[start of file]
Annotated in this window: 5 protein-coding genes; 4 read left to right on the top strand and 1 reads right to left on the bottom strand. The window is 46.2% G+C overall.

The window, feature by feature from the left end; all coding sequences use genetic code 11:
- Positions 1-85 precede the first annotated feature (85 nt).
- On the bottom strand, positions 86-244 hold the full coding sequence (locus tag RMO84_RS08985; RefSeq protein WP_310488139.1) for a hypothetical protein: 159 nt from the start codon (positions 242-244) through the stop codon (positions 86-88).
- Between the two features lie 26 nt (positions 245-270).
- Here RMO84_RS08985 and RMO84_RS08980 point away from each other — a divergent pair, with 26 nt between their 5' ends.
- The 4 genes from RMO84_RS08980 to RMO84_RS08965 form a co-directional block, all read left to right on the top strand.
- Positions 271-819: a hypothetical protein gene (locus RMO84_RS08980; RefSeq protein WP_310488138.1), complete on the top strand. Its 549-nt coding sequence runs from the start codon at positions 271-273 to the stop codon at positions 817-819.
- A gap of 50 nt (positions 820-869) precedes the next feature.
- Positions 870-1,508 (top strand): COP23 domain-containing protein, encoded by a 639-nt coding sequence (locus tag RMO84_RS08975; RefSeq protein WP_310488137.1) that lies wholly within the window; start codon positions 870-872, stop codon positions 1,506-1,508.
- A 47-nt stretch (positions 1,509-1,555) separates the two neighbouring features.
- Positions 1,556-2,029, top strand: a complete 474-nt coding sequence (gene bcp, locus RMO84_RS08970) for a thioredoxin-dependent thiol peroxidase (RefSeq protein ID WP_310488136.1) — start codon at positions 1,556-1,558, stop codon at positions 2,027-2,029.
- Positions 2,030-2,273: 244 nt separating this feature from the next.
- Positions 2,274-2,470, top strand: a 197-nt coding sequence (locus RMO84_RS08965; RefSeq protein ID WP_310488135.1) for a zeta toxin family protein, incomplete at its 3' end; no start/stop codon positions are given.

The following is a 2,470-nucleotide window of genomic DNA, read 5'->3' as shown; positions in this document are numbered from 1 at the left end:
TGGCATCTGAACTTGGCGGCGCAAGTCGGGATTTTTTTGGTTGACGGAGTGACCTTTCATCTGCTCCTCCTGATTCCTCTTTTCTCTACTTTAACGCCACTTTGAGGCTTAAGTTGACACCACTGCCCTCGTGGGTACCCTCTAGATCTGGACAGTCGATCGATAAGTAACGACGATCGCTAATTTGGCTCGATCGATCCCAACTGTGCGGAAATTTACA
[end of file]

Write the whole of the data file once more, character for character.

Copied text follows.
Annotated in this window: 5 protein-coding genes; 4 read left to right on the top strand and 1 reads right to left on the bottom strand. The window is 46.2% G+C overall.

The window, feature by feature from the left end; all coding sequences use genetic code 11:
- Positions 1-85 precede the first annotated feature (85 nt).
- On the bottom strand, positions 86-244 hold the full coding sequence (locus tag RMO84_RS08985; RefSeq protein WP_310488139.1) for a hypothetical protein: 159 nt from the start codon (positions 242-244) through the stop codon (positions 86-88).
- Between the two features lie 26 nt (positions 245-270).
- Here RMO84_RS08985 and RMO84_RS08980 point away from each other — a divergent pair, with 26 nt between their 5' ends.
- The 4 genes from RMO84_RS08980 to RMO84_RS08965 form a co-directional block, all read left to right on the top strand.
- Positions 271-819: a hypothetical protein gene (locus RMO84_RS08980; RefSeq protein WP_310488138.1), complete on the top strand. Its 549-nt coding sequence runs from the start codon at positions 271-273 to the stop codon at positions 817-819.
- A gap of 50 nt (positions 820-869) precedes the next feature.
- Positions 870-1,508 (top strand): COP23 domain-containing protein, encoded by a 639-nt coding sequence (locus tag RMO84_RS08975; RefSeq protein WP_310488137.1) that lies wholly within the window; start codon positions 870-872, stop codon positions 1,506-1,508.
- A 47-nt stretch (positions 1,509-1,555) separates the two neighbouring features.
- Positions 1,556-2,029, top strand: a complete 474-nt coding sequence (gene bcp, locus RMO84_RS08970) for a thioredoxin-dependent thiol peroxidase (RefSeq protein ID WP_310488136.1) — start codon at positions 1,556-1,558, stop codon at positions 2,027-2,029.
- Positions 2,030-2,273: 244 nt separating this feature from the next.
- Positions 2,274-2,470, top strand: a 197-nt coding sequence (locus RMO84_RS08965; RefSeq protein ID WP_310488135.1) for a zeta toxin family protein, incomplete at its 3' end; no start/stop codon positions are given.

The following is a 2,470-nucleotide window of genomic DNA, read 5'->3' as shown; positions in this document are numbered from 1 at the left end:
TGGCATCTGAACTTGGCGGCGCAAGTCGGGATTTTTTTGGTTGACGGAGTGACCTTTCATCTGCTCCTCCTGATTCCTCTTTTCTCTACTTTAACGCCACTTTGAGGCTTAAGTTGACACCACTGCCCTCGTGGGTACCCTCTAGATCTGGACAGTCGATCGATAAGTAACGACGATCGCTAATTTGGCTCGATCGATCCCAACTGTGCGGAAATTTACA